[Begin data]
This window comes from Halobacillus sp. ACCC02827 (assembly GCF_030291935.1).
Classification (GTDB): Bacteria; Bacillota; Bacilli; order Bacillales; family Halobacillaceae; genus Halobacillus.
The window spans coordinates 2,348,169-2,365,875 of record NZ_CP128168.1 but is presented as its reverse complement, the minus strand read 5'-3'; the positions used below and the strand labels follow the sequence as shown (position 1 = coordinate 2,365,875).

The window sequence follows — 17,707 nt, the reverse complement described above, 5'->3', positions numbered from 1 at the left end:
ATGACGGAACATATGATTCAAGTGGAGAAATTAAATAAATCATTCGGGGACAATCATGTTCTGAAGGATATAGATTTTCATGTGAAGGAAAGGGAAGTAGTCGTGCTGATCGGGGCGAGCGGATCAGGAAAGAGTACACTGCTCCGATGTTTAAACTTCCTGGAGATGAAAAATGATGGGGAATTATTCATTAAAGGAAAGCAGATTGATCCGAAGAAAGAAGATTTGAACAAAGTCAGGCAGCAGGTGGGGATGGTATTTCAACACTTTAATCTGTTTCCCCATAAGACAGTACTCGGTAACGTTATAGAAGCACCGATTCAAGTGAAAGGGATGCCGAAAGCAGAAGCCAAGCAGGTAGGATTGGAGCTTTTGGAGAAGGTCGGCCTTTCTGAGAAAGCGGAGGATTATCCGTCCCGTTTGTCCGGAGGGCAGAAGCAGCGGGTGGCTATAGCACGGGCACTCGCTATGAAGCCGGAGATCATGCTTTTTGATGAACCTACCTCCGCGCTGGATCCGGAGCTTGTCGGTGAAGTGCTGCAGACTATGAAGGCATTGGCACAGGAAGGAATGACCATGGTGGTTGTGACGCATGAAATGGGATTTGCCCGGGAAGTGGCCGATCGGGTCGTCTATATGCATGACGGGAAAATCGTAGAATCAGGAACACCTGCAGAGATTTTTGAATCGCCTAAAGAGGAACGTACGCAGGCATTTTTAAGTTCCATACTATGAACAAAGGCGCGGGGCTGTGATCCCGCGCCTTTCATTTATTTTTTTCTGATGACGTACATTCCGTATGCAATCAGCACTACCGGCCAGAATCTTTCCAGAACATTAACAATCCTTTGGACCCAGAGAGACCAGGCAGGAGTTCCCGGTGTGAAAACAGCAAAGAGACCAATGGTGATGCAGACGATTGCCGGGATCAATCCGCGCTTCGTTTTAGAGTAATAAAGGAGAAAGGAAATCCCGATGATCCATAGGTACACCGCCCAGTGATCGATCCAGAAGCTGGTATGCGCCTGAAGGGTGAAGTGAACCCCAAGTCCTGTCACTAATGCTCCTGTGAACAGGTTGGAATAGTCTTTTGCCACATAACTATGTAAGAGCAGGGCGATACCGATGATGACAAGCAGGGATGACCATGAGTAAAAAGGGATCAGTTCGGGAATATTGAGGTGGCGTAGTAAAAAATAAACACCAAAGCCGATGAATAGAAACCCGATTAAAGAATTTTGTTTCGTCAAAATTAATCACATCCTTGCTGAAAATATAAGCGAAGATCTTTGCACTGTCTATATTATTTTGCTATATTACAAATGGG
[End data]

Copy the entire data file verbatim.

This window comes from Halobacillus sp. ACCC02827 (assembly GCF_030291935.1).
Classification (GTDB): Bacteria; Bacillota; Bacilli; order Bacillales; family Halobacillaceae; genus Halobacillus.
The window spans coordinates 2,348,169-2,365,875 of record NZ_CP128168.1 but is presented as its reverse complement, the minus strand read 5'-3'; the positions used below and the strand labels follow the sequence as shown (position 1 = coordinate 2,365,875).

The window sequence follows — 17,707 nt, the reverse complement described above, 5'->3', positions numbered from 1 at the left end:
ATGACGGAACATATGATTCAAGTGGAGAAATTAAATAAATCATTCGGGGACAATCATGTTCTGAAGGATATAGATTTTCATGTGAAGGAAAGGGAAGTAGTCGTGCTGATCGGGGCGAGCGGATCAGGAAAGAGTACACTGCTCCGATGTTTAAACTTCCTGGAGATGAAAAATGATGGGGAATTATTCATTAAAGGAAAGCAGATTGATCCGAAGAAAGAAGATTTGAACAAAGTCAGGCAGCAGGTGGGGATGGTATTTCAACACTTTAATCTGTTTCCCCATAAGACAGTACTCGGTAACGTTATAGAAGCACCGATTCAAGTGAAAGGGATGCCGAAAGCAGAAGCCAAGCAGGTAGGATTGGAGCTTTTGGAGAAGGTCGGCCTTTCTGAGAAAGCGGAGGATTATCCGTCCCGTTTGTCCGGAGGGCAGAAGCAGCGGGTGGCTATAGCACGGGCACTCGCTATGAAGCCGGAGATCATGCTTTTTGATGAACCTACCTCCGCGCTGGATCCGGAGCTTGTCGGTGAAGTGCTGCAGACTATGAAGGCATTGGCACAGGAAGGAATGACCATGGTGGTTGTGACGCATGAAATGGGATTTGCCCGGGAAGTGGCCGATCGGGTCGTCTATATGCATGACGGGAAAATCGTAGAATCAGGAACACCTGCAGAGATTTTTGAATCGCCTAAAGAGGAACGTACGCAGGCATTTTTAAGTTCCATACTATGAACAAAGGCGCGGGGCTGTGATCCCGCGCCTTTCATTTATTTTTTTCTGATGACGTACATTCCGTATGCAATCAGCACTACCGGCCAGAATCTTTCCAGAACATTAACAATCCTTTGGACCCAGAGAGACCAGGCAGGAGTTCCCGGTGTGAAAACAGCAAAGAGACCAATGGTGATGCAGACGATTGCCGGGATCAATCCGCGCTTCGTTTTAGAGTAATAAAGGAGAAAGGAAATCCCGATGATCCATAGGTACACCGCCCAGTGATCGATCCAGAAGCTGGTATGCGCCTGAAGGGTGAAGTGAACCCCAAGTCCTGTCACTAATGCTCCTGTGAACAGGTTGGAATAGTCTTTTGCCACATAACTATGTAAGAGCAGGGCGATACCGATGATGACAAGCAGGGATGACCATGAGTAAAAAGGGATCAGTTCGGGAATATTGAGGTGGCGTAGTAAAAAATAAACACCAAAGCCGATGAATAGAAACCCGATTAAAGAATTTTGTTTCGTCAAAATTAATCACATCCTTGCTGAAAATATAAGCGAAGATCTTTGCACTGTCTATATTATTTTGCTATATTACAAATGGG